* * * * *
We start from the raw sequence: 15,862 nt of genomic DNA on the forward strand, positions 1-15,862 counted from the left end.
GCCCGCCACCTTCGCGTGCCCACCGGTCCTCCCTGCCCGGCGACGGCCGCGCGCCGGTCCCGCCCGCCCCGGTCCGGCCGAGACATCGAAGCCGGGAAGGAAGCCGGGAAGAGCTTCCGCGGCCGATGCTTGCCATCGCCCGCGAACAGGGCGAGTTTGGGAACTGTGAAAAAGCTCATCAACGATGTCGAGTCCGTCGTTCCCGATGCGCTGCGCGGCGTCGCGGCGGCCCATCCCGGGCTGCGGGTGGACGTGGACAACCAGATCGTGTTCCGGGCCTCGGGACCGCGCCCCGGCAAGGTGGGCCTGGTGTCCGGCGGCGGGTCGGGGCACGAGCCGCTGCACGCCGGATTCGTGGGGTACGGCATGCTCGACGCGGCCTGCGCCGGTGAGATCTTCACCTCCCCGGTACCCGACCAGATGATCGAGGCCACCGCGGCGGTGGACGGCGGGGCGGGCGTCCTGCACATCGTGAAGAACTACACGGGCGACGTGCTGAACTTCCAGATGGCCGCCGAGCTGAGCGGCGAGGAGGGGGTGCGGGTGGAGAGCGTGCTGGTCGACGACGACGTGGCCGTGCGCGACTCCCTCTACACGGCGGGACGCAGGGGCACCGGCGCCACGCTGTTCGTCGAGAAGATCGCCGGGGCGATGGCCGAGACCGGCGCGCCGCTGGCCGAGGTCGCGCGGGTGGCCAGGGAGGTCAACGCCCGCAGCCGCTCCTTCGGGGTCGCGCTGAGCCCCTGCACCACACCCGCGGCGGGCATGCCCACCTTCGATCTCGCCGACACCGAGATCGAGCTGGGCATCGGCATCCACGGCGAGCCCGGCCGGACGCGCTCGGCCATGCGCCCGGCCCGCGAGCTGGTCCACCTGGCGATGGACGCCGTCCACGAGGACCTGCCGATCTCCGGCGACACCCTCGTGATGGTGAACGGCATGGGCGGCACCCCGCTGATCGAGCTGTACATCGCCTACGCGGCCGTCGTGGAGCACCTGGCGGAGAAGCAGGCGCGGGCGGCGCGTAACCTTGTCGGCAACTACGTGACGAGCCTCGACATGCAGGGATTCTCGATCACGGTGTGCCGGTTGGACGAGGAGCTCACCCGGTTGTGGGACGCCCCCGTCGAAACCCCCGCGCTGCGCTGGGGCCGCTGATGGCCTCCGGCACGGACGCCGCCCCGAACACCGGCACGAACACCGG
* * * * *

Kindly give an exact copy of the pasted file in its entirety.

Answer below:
We start from the raw sequence: 15,862 nt of genomic DNA on the forward strand, positions 1-15,862 counted from the left end.
GCCCGCCACCTTCGCGTGCCCACCGGTCCTCCCTGCCCGGCGACGGCCGCGCGCCGGTCCCGCCCGCCCCGGTCCGGCCGAGACATCGAAGCCGGGAAGGAAGCCGGGAAGAGCTTCCGCGGCCGATGCTTGCCATCGCCCGCGAACAGGGCGAGTTTGGGAACTGTGAAAAAGCTCATCAACGATGTCGAGTCCGTCGTTCCCGATGCGCTGCGCGGCGTCGCGGCGGCCCATCCCGGGCTGCGGGTGGACGTGGACAACCAGATCGTGTTCCGGGCCTCGGGACCGCGCCCCGGCAAGGTGGGCCTGGTGTCCGGCGGCGGGTCGGGGCACGAGCCGCTGCACGCCGGATTCGTGGGGTACGGCATGCTCGACGCGGCCTGCGCCGGTGAGATCTTCACCTCCCCGGTACCCGACCAGATGATCGAGGCCACCGCGGCGGTGGACGGCGGGGCGGGCGTCCTGCACATCGTGAAGAACTACACGGGCGACGTGCTGAACTTCCAGATGGCCGCCGAGCTGAGCGGCGAGGAGGGGGTGCGGGTGGAGAGCGTGCTGGTCGACGACGACGTGGCCGTGCGCGACTCCCTCTACACGGCGGGACGCAGGGGCACCGGCGCCACGCTGTTCGTCGAGAAGATCGCCGGGGCGATGGCCGAGACCGGCGCGCCGCTGGCCGAGGTCGCGCGGGTGGCCAGGGAGGTCAACGCCCGCAGCCGCTCCTTCGGGGTCGCGCTGAGCCCCTGCACCACACCCGCGGCGGGCATGCCCACCTTCGATCTCGCCGACACCGAGATCGAGCTGGGCATCGGCATCCACGGCGAGCCCGGCCGGACGCGCTCGGCCATGCGCCCGGCCCGCGAGCTGGTCCACCTGGCGATGGACGCCGTCCACGAGGACCTGCCGATCTCCGGCGACACCCTCGTGATGGTGAACGGCATGGGCGGCACCCCGCTGATCGAGCTGTACATCGCCTACGCGGCCGTCGTGGAGCACCTGGCGGAGAAGCAGGCGCGGGCGGCGCGTAACCTTGTCGGCAACTACGTGACGAGCCTCGACATGCAGGGATTCTCGATCACGGTGTGCCGGTTGGACGAGGAGCTCACCCGGTTGTGGGACGCCCCCGTCGAAACCCCCGCGCTGCGCTGGGGCCGCTGATGGCCTCCGGCACGGACGCCGCCCCGAACACCGGCACGAACACCGG